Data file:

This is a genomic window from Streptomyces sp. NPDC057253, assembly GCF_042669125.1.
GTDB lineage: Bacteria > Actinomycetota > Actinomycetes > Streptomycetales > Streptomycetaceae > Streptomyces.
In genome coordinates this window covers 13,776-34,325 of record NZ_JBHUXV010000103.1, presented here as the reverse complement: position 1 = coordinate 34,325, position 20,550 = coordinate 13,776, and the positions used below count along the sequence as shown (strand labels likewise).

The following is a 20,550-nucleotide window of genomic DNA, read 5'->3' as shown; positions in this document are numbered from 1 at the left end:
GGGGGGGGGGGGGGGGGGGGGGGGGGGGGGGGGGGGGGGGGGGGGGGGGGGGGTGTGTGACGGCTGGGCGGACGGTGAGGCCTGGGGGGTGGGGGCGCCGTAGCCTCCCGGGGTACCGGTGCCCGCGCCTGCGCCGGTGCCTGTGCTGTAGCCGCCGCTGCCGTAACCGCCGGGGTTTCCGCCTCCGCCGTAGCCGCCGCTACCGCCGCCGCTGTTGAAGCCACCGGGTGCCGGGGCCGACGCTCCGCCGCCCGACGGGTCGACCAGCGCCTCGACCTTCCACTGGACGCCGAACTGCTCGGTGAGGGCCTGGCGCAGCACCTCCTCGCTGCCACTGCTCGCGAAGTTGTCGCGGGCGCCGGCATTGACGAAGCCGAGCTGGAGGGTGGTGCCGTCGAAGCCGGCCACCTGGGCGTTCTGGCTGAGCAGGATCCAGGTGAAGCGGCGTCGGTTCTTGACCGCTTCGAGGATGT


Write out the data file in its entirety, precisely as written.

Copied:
This is a genomic window from Streptomyces sp. NPDC057253, assembly GCF_042669125.1.
GTDB lineage: Bacteria > Actinomycetota > Actinomycetes > Streptomycetales > Streptomycetaceae > Streptomyces.
In genome coordinates this window covers 13,776-34,325 of record NZ_JBHUXV010000103.1, presented here as the reverse complement: position 1 = coordinate 34,325, position 20,550 = coordinate 13,776, and the positions used below count along the sequence as shown (strand labels likewise).

The following is a 20,550-nucleotide window of genomic DNA, read 5'->3' as shown; positions in this document are numbered from 1 at the left end:
GGGGGGGGGGGGGGGGGGGGGGGGGGGGGGGGGGGGGGGGGGGGGGGGGGGGGTGTGTGACGGCTGGGCGGACGGTGAGGCCTGGGGGGTGGGGGCGCCGTAGCCTCCCGGGGTACCGGTGCCCGCGCCTGCGCCGGTGCCTGTGCTGTAGCCGCCGCTGCCGTAACCGCCGGGGTTTCCGCCTCCGCCGTAGCCGCCGCTACCGCCGCCGCTGTTGAAGCCACCGGGTGCCGGGGCCGACGCTCCGCCGCCCGACGGGTCGACCAGCGCCTCGACCTTCCACTGGACGCCGAACTGCTCGGTGAGGGCCTGGCGCAGCACCTCCTCGCTGCCACTGCTCGCGAAGTTGTCGCGGGCGCCGGCATTGACGAAGCCGAGCTGGAGGGTGGTGCCGTCGAAGCCGGCCACCTGGGCGTTCTGGCTGAGCAGGATCCAGGTGAAGCGGCGTCGGTTCTTGACCGCTTCGAGGATGT